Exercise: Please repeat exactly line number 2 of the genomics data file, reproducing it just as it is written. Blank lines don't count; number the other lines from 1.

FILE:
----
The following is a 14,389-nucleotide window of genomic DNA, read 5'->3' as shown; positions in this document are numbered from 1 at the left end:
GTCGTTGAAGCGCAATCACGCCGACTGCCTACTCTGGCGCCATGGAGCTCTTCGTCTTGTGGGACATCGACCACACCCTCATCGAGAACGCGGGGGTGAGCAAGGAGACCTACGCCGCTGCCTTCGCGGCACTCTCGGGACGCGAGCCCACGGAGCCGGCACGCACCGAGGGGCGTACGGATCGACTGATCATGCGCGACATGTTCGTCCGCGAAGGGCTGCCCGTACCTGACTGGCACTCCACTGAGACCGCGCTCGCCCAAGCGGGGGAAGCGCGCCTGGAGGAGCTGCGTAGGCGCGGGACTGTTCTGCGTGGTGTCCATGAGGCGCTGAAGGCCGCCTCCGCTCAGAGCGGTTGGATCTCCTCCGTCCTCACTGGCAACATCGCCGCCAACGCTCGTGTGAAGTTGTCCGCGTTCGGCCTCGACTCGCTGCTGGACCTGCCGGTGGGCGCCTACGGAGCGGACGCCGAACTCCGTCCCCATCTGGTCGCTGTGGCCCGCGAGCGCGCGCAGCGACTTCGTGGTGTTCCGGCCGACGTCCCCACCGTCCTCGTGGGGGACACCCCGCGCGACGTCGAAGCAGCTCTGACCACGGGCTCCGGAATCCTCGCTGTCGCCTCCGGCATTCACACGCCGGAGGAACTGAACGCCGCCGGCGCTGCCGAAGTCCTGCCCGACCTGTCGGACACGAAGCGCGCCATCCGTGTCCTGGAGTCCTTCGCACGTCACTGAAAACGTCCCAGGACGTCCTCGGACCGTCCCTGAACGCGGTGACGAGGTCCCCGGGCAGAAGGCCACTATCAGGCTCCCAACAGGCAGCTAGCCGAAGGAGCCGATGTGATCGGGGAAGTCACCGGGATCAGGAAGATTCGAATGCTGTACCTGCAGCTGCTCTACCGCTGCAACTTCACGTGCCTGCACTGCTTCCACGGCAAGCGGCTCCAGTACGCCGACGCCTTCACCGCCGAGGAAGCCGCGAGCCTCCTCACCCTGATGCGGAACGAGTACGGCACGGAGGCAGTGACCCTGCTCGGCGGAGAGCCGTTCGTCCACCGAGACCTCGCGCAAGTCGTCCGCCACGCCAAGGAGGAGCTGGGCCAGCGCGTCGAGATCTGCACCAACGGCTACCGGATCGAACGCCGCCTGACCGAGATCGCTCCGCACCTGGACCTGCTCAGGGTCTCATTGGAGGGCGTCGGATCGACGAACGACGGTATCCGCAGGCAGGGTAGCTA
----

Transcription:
GTCGTTGAAGCGCAATCACGCCGACTGCCTACTCTGGCGCCATGGAGCTCTTCGTCTTGTGGGACATCGACCACACCCTCATCGAGAACGCGGGGGTGAGCAAGGAGACCTACGCCGCTGCCTTCGCGGCACTCTCGGGACGCGAGCCCACGGAGCCGGCACGCACCGAGGGGCGTACGGATCGACTGATCATGCGCGACATGTTCGTCCGCGAAGGGCTGCCCGTACCTGACTGGCACTCCACTGAGACCGCGCTCGCCCAAGCGGGGGAAGCGCGCCTGGAGGAGCTGCGTAGGCGCGGGACTGTTCTGCGTGGTGTCCATGAGGCGCTGAAGGCCGCCTCCGCTCAGAGCGGTTGGATCTCCTCCGTCCTCACTGGCAACATCGCCGCCAACGCTCGTGTGAAGTTGTCCGCGTTCGGCCTCGACTCGCTGCTGGACCTGCCGGTGGGCGCCTACGGAGCGGACGCCGAACTCCGTCCCCATCTGGTCGCTGTGGCCCGCGAGCGCGCGCAGCGACTTCGTGGTGTTCCGGCCGACGTCCCCACCGTCCTCGTGGGGGACACCCCGCGCGACGTCGAAGCAGCTCTGACCACGGGCTCCGGAATCCTCGCTGTCGCCTCCGGCATTCACACGCCGGAGGAACTGAACGCCGCCGGCGCTGCCGAAGTCCTGCCCGACCTGTCGGACACGAAGCGCGCCATCCGTGTCCTGGAGTCCTTCGCACGTCACTGAAAACGTCCCAGGACGTCCTCGGACCGTCCCTGAACGCGGTGACGAGGTCCCCGGGCAGAAGGCCACTATCAGGCTCCCAACAGGCAGCTAGCCGAAGGAGCCGATGTGATCGGGGAAGTCACCGGGATCAGGAAGATTCGAATGCTGTACCTGCAGCTGCTCTACCGCTGCAACTTCACGTGCCTGCACTGCTTCCACGGCAAGCGGCTCCAGTACGCCGACGCCTTCACCGCCGAGGAAGCCGCGAGCCTCCTCACCCTGATGCGGAACGAGTACGGCACGGAGGCAGTGACCCTGCTCGGCGGAGAGCCGTTCGTCCACCGAGACCTCGCGCAAGTCGTCCGCCACGCCAAGGAGGAGCTGGGCCAGCGCGTCGAGATCTGCACCAACGGCTACCGGATCGAACGCCGCCTGACCGAGATCGCTCCGCACCTGGACCTGCTCAGGGTCTCATTGGAGGGCGTCGGATCGACGAACGACGGTATCCGCAGGCAGGGTAGCTA